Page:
You are currently browsing the daily archive for 23/09/2012.

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High status helmet?
Much criticism has been levelled against all those that played a part in the diversion of the Crosby Garrett helmet, a national treasure in all but legal definition, away from permanent public view. But Mike Pitts just added a further dimension. He asks why the owner has lent it to the Royal Academy and not to the Tullie House Museum, which was so keen to show it to the people of Cumbria – and he answers himself like this:

“As Mrs Merton might have said to the collector, “So, what first attracted you to the socially prestigious Royal Academy?”

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Bleeper sounds off
An astute metal detectorist-blogger reckons our Farmer Brown isn’t a real person but a literary device! Genius! Then on that basis he goes off on one about us. (No, we aren’t archaeos and we can’t be unfrocked!) Still, he said one sensible thing to his readers: “What I suggest is that you print off a copy of the piece and take it to your local FLO/Friendly Neighbourhood Arkie. Ask for their comments and if they will stand by them in public.” Please do!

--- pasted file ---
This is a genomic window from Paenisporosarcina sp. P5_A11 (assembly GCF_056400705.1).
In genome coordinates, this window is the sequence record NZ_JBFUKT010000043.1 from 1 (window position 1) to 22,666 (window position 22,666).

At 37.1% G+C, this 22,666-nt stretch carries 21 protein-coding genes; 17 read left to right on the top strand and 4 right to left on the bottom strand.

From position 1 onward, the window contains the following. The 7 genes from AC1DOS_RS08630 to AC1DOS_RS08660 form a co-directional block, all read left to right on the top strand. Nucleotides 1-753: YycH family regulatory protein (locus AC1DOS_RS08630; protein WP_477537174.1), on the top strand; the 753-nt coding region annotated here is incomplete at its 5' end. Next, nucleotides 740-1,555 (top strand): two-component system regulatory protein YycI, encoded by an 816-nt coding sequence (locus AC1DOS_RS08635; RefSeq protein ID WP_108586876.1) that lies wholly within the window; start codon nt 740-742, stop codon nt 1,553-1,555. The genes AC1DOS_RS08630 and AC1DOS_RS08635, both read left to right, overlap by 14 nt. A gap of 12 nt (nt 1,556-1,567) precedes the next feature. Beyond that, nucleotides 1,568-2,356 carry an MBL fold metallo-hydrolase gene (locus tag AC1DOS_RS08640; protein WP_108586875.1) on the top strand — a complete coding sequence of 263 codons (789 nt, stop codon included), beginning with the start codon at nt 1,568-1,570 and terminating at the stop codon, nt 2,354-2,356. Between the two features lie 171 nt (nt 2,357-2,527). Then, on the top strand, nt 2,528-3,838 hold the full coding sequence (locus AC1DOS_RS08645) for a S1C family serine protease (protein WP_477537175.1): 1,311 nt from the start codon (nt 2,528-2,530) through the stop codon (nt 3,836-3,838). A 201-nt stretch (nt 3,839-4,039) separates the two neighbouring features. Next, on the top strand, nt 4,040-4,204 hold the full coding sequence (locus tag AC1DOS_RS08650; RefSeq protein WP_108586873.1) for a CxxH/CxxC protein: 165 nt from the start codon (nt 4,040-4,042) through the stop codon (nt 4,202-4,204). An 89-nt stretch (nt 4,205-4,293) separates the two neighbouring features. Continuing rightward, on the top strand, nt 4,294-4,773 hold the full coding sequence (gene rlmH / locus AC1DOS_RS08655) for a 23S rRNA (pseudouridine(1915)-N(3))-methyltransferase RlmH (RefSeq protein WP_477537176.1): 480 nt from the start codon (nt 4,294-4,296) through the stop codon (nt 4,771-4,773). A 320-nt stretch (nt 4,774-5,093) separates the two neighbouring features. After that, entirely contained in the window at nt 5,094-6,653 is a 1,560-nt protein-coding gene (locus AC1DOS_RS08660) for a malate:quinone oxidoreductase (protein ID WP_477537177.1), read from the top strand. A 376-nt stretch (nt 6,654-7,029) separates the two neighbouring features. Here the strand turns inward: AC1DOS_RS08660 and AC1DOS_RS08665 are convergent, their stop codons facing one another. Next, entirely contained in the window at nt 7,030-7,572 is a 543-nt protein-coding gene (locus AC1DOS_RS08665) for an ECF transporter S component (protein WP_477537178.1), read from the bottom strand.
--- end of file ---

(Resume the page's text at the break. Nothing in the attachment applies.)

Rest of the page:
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Why don’t Barristers read English Heritages guidelines?
This week EH have been encouraging people to visit their website to learn all about concepts like setting and significance. A good idea but a hopeless plea in the case of Mr Jeremy Pike, barrister for power company E.On. Just look what he said at the Chiplow windfarm Inquiry:
“no-one is entitled to say that they should not have to see wind turbines in the same view as listed buildings or other protected assets.”
“Wot, nowhere, never?” a lawyer from EH’s legal department may have been heard to exclaim. “Bleedin ‘ell, why did we bother writing all those definitions and guidelines on “setting” and “significance” then?

The Inspector smirked and said “Don’t tell him Pike!”

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